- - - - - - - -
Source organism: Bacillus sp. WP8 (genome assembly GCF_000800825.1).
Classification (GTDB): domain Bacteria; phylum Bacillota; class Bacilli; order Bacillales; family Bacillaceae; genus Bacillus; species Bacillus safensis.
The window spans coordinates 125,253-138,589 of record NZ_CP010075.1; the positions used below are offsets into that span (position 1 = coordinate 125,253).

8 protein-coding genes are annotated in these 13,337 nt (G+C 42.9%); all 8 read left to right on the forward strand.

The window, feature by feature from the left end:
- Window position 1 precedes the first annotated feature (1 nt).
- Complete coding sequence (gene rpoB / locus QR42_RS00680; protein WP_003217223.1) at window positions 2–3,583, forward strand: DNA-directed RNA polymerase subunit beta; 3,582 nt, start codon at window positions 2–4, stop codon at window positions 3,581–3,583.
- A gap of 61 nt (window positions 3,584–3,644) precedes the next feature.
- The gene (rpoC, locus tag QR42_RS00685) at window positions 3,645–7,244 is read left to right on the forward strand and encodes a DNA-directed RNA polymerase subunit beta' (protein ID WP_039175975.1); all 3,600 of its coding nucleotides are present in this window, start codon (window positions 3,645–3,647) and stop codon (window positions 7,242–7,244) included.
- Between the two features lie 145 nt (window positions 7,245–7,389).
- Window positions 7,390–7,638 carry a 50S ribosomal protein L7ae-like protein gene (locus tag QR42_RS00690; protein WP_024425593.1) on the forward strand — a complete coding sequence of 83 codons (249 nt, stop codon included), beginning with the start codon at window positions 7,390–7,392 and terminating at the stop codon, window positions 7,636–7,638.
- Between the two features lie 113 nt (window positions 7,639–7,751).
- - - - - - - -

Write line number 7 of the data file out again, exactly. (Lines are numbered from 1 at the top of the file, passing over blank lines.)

- Complete coding sequence (gene rpoB / locus QR42_RS00680; protein WP_003217223.1) at window positions 2–3,583, forward strand: DNA-directed RNA polymerase subunit beta; 3,582 nt, start codon at window positions 2–4, stop codon at window positions 3,581–3,583.